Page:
"On the Pacific coast,' he said, has
I been the greatest divorce c enter of the
I world In the year 19 12 alone there
were granted in the Cnlted States
more than 100,000 divorces In to
' vears 3,700,000 adults were separated
by divorce, and more than 5,000,000
I persons were affected by these cases
; Illinois alone provided l20.i00 divor
ces; Pennsylvania, 55,760; California,
50,000, and New York I t.J.'.u New
York state, however, sent 18,169 of j
its couples into other states to pro
cure divorces and there were prob
ably many migratory cases that are'
not recorded In this total. At pres
ent 90 per cent of the cases so by de
fault, with onlv one party represent
ed' Working for Federal Law.
Mr. Moody offered a resolution to
organize a federal commission in this
slate to work for a uniform lederal
law governing marriage and divorce,
Which should be the central organlza
' tlon for all state commissions of this
character which have alreadj been
formed in some state and which
would ineel jn convention in Chicago
in May The Rev. Dr. Samuel Mc
tiine Lindsav was appointed tempo
rary chairman of the organi.inu com
j mittee.
POWERS PUT
BRAKES ON
j ' i
Further Fighting to Be
Avoided Allies With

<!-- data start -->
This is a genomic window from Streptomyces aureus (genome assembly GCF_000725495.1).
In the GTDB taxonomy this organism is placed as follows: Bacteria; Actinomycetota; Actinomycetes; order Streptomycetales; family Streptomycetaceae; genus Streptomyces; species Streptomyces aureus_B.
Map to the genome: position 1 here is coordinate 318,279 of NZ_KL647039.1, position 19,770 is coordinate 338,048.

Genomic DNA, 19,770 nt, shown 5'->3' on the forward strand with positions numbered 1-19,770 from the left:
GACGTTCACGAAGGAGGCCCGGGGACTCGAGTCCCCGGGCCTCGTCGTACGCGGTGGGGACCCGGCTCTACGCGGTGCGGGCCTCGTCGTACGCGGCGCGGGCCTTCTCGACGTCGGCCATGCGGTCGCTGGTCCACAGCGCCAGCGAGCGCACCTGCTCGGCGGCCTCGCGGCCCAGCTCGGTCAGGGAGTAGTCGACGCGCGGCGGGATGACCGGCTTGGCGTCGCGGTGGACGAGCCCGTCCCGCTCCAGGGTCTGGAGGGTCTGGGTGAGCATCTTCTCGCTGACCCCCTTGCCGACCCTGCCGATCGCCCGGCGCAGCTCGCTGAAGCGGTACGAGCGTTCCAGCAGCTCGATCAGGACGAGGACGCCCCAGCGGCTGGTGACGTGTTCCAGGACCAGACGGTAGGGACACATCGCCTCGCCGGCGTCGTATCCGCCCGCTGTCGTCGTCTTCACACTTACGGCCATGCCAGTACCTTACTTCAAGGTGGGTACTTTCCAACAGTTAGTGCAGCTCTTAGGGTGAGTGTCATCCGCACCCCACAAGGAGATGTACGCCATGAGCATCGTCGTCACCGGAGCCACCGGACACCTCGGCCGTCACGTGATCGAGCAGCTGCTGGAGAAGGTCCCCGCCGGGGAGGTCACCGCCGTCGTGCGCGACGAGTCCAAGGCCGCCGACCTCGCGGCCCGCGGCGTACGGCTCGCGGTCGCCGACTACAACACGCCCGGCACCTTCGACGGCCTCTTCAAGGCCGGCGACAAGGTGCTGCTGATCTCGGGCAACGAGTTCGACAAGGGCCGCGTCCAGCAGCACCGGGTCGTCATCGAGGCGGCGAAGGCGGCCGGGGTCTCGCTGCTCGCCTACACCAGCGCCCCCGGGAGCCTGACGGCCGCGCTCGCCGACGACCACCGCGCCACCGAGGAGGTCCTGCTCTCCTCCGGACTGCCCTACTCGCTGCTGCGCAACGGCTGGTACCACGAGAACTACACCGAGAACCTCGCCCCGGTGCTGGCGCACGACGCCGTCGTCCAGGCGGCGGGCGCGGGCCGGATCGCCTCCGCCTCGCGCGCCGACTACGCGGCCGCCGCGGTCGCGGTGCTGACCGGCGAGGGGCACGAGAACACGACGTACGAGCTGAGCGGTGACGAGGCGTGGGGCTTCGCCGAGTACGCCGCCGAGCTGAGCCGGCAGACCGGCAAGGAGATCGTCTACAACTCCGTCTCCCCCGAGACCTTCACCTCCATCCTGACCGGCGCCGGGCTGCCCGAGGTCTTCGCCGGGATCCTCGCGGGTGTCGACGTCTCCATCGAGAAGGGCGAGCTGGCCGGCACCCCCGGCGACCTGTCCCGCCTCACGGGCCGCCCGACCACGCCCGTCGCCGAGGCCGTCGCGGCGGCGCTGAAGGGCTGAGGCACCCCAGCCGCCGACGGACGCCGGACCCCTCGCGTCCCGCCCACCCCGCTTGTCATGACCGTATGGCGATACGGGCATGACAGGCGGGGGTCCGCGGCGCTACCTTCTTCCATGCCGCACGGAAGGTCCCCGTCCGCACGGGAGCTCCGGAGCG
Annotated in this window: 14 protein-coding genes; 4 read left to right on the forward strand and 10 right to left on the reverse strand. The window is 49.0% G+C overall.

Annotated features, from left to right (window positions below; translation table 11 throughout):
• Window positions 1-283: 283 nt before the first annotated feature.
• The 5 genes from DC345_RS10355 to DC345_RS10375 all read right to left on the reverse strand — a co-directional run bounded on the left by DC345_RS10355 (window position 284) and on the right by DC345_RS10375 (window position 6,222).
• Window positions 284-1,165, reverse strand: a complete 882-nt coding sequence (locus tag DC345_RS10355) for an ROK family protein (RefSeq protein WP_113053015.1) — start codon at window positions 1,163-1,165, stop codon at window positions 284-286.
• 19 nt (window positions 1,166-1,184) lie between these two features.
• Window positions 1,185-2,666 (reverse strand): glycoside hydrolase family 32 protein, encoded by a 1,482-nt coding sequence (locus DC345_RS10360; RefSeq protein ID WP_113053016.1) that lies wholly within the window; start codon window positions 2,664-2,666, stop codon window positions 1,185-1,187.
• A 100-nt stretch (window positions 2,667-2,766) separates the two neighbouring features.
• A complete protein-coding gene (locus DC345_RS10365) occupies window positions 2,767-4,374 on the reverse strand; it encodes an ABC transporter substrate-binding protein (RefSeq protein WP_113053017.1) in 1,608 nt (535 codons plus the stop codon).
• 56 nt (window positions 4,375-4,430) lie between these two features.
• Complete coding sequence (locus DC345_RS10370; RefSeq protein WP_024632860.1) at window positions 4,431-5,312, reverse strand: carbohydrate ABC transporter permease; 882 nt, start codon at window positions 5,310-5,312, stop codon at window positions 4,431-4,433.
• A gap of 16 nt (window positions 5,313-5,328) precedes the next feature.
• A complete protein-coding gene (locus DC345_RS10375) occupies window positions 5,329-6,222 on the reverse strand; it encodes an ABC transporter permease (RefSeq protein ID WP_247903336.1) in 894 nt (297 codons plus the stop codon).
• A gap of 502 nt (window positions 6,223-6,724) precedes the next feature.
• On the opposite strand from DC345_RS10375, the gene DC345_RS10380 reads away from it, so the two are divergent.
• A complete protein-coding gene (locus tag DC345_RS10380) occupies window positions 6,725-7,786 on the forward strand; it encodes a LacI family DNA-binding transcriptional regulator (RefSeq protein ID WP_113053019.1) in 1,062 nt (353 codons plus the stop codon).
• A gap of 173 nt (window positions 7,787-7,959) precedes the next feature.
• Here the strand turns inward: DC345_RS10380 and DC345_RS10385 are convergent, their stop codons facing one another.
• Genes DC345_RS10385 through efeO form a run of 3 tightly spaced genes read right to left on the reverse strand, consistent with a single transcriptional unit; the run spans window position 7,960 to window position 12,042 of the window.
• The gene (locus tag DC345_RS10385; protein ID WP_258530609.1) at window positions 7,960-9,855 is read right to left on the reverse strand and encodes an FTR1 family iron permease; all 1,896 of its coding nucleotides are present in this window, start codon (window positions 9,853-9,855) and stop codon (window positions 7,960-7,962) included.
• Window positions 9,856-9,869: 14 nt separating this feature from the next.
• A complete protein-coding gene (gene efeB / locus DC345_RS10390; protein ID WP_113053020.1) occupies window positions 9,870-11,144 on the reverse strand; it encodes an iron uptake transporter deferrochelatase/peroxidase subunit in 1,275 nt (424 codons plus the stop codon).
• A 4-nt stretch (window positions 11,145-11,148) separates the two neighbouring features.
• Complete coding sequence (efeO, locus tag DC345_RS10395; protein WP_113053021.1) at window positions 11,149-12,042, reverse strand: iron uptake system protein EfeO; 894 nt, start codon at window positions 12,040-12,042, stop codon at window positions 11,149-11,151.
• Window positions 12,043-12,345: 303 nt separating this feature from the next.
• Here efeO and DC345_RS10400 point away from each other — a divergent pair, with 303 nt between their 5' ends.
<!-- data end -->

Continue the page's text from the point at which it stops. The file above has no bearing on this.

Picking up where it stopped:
Hold Action
London Jan. I ".. Today s meeting
Of the powers was devoted chiefly to
la means for putting a brake on the
threatened resumption of the war in
the Balkans Rreathins nine was Riv
en ior efforts In fins direction b) the
I decision ol the Halkan plenipotentia
ries today not lo take further action
until the Turkish government has had
' full opportunity for the discussion of
i the ambassadors' aote which will be
pi esented this eek,
It is evident that both sides would
welcome the discovery of an accept- j
abb- way to avoid further fighting
! The Turkish delegates argue but for j
the fact that the European powers
h - ,. show n hia - in fav or of the claims
pul forward by the ;i I lies they would
have been abie to compromise with
their adversaries Ion? ago.
Delegates Deny Powers' Influence.
The delegates of the allies deny
that the powers have raised an ob
jection to their announced Intention
of breaking off negotiations and cle
I nouncing the armistice They point
oui that on Saturday last they notified
the British foreign minister and all
I the European ambassadors or their In
I tentiou, and none of them remonstrat
ed, Turks Delay Too Long.
: The representatives of Bulgaria,
I Greece Montenegro and Servia de
clare that they must protect their own
interests, especially In avoiding indef
inite proscrastinatlon on tho part of
the Turks, as since the conclusion of
the armistice in December the main
' tenance of the Tour allied armies on
a war footing has represented an out
lay of $200,000,000. This must come
to an end, they say.
Within a week Turkey must either
cede Adrianople in a peaceful manner
or lose It by a resumption of the war,
which In the end would be less cost
ly than this expensive peace.
POINT BONITA
LIGHT RUINED
San Francisco, Jan. 15 A bolt of
lightning struck the lighthouse at
Point Bonita. mined the light nnd
partiallv destroyed the tower, accord
ing to information received here early
todav Wire corryiumlcation was cut
off.
Point Bonita is on the Marin county
shore, across the Golden Gate from
San Francisco
A thunder and lightning storm be
gan here at midnight and lasted for
more than an hour.
f
PHENOMENAL U
GAIN IN 1913 I
Building in Western